Scientists Are Growing Animals In Space

By Robert Scucci | Published

Science Alert has an answer to the one question that we’ve all been asking ourselves: “can mouse embryos survive in space?” Okay, so we haven’t all been asking ourselves this specific question, but the idea of humans giving birth in space when we eventually make efforts to colonize planets like Mars needs to be fully understood. By starting with mouse embryos, researchers have been able to make themselves aware of any developmental issues that could present themselves through long-term space travel.

Scientists Successfully Created Mice Embryos Aboard The International Space Station

international space station (1)

If establishing Mars colonies over the next several decades is part of humanity’s plan to continue propagating the species in spacecraft or on other celestial surfaces, then we need to know what kind of risks are involved.

Past studies that date as far back as 2009 tell us that developing mouse embryos in low gravity conditions has proven successful, but not all the time during critical developmental stages. In a more recent study that took place on the International Space Station (ISS), scientists were able to test their theories out 250 miles above Earth’s surface.

While Survival Rate Remains Low, The Results Are Promising

What we learned from the study is that mouse embryos fertilized under these conditions can be grown in space, but have a much lower survival rate than the control group that was fertilized on Earth. The main takeaway from this research that was conducted in 2021 was that although mouse embryos grown in space had a lower survival rate in the early embryonic stages, those that did survive developed normally up to the blastocyst stage.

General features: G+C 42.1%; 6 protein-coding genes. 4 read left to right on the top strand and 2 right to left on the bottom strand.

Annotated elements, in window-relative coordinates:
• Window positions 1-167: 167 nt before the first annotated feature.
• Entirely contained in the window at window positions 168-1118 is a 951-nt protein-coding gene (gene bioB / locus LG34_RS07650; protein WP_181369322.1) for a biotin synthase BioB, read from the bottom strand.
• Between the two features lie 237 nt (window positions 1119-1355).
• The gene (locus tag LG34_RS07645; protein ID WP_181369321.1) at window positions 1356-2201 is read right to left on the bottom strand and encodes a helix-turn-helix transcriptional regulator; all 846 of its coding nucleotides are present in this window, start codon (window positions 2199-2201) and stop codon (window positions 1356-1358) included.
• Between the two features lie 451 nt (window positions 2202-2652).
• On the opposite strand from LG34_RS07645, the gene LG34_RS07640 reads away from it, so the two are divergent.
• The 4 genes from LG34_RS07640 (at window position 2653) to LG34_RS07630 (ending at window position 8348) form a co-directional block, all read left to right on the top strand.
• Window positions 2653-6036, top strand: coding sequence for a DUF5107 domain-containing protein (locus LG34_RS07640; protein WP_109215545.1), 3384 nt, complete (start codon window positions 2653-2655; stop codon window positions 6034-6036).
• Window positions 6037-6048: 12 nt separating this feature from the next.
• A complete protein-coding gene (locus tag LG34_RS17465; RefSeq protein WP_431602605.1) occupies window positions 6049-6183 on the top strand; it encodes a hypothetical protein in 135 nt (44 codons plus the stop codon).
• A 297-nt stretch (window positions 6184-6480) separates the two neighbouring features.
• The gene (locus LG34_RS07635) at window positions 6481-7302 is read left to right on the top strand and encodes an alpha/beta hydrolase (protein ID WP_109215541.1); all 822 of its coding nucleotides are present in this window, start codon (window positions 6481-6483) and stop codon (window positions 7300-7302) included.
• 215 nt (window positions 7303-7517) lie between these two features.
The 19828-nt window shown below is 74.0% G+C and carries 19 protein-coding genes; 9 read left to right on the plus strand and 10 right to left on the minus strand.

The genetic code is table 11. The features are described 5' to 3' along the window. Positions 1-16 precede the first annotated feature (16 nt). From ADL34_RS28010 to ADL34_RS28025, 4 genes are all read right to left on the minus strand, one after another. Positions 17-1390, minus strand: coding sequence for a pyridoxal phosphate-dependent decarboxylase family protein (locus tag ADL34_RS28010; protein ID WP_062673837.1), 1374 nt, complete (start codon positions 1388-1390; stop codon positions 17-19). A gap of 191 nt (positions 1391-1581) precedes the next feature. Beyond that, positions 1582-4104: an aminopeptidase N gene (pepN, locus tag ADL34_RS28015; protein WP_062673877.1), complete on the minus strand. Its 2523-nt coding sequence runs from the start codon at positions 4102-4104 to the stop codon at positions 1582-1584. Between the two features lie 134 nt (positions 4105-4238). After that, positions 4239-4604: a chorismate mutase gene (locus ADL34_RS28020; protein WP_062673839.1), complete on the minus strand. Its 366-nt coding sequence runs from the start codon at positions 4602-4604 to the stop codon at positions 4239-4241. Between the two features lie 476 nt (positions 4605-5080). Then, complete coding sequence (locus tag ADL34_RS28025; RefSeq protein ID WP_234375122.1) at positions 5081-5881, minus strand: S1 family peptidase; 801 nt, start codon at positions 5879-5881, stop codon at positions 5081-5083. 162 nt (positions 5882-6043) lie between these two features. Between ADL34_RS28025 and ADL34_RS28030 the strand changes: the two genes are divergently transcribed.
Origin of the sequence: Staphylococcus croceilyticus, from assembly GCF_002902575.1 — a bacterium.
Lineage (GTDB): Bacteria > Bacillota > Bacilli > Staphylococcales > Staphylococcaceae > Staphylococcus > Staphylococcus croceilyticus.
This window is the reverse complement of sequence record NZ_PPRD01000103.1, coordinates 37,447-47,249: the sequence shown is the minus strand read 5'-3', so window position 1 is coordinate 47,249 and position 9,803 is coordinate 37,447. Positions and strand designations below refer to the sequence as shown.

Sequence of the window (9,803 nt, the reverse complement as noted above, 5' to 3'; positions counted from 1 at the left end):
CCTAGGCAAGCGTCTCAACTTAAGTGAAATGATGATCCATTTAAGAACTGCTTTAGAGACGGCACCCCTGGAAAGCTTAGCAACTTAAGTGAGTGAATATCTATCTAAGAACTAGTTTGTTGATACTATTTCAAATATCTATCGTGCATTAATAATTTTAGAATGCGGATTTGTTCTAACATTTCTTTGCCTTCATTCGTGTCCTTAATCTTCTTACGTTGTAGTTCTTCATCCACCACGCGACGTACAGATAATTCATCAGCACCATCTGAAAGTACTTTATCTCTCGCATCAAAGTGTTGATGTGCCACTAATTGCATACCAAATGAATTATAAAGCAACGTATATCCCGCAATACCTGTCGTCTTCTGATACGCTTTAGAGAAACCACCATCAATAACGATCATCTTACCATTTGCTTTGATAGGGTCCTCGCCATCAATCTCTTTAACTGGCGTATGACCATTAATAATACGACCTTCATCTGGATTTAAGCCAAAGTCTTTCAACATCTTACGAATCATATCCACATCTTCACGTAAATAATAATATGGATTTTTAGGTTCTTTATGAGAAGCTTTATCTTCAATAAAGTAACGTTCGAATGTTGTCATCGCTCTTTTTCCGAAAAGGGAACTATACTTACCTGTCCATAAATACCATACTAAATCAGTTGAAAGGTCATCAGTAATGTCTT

But early development in microgravity is just one piece of the puzzle that needs to be solved, as the experiment didn’t control for the alarming amount of radiation found in space, which also needs to be considered.

Gravity Did Not Seem To Effect Growth

In other words, we still have a long way to go to before we fully understand how successfully mammals can reproduce in space. The research is promising, however, as scientists have demonstrated that gravity didn’t have a significant effect on the blastocyst formation of mouse embryos. We still need to consider what obstacles we’ll run into during later development stages than the ones presented in the study.

There Remains To Be Hurdles In The Study

One such obstacle that was realized while the research was conducted involves vestibular development (balance), which can be significantly hindered while gestating in space. Another issue to consider is the development of fetal musculoskeletal development in microgravity. Though we’ve proven that it’s sometimes possible for mouse embryos to reach certain developmental phases, we’re not entirely certain that there won’t be future health complications for a mouse embryo that is brought to term.

Are Human Embryos Next?

It’s safe to say that although studying mouse embryos in space is critical to our understanding of mammalian development in low-gravity environments, we can’t confidently say that the same thing will happen with human embryos. Until we can learn more about in-utero development, there’s still a lot of work that needs to be done before we can even consider human trials.

But still, studying mouse embryos is the next step humanity needs to take if we want to eventually colonize planets like Mars. It remains to be seen whether a human pregnancy in space can be brought to full term, but despite the current roadblocks, we’re heading in the right direction.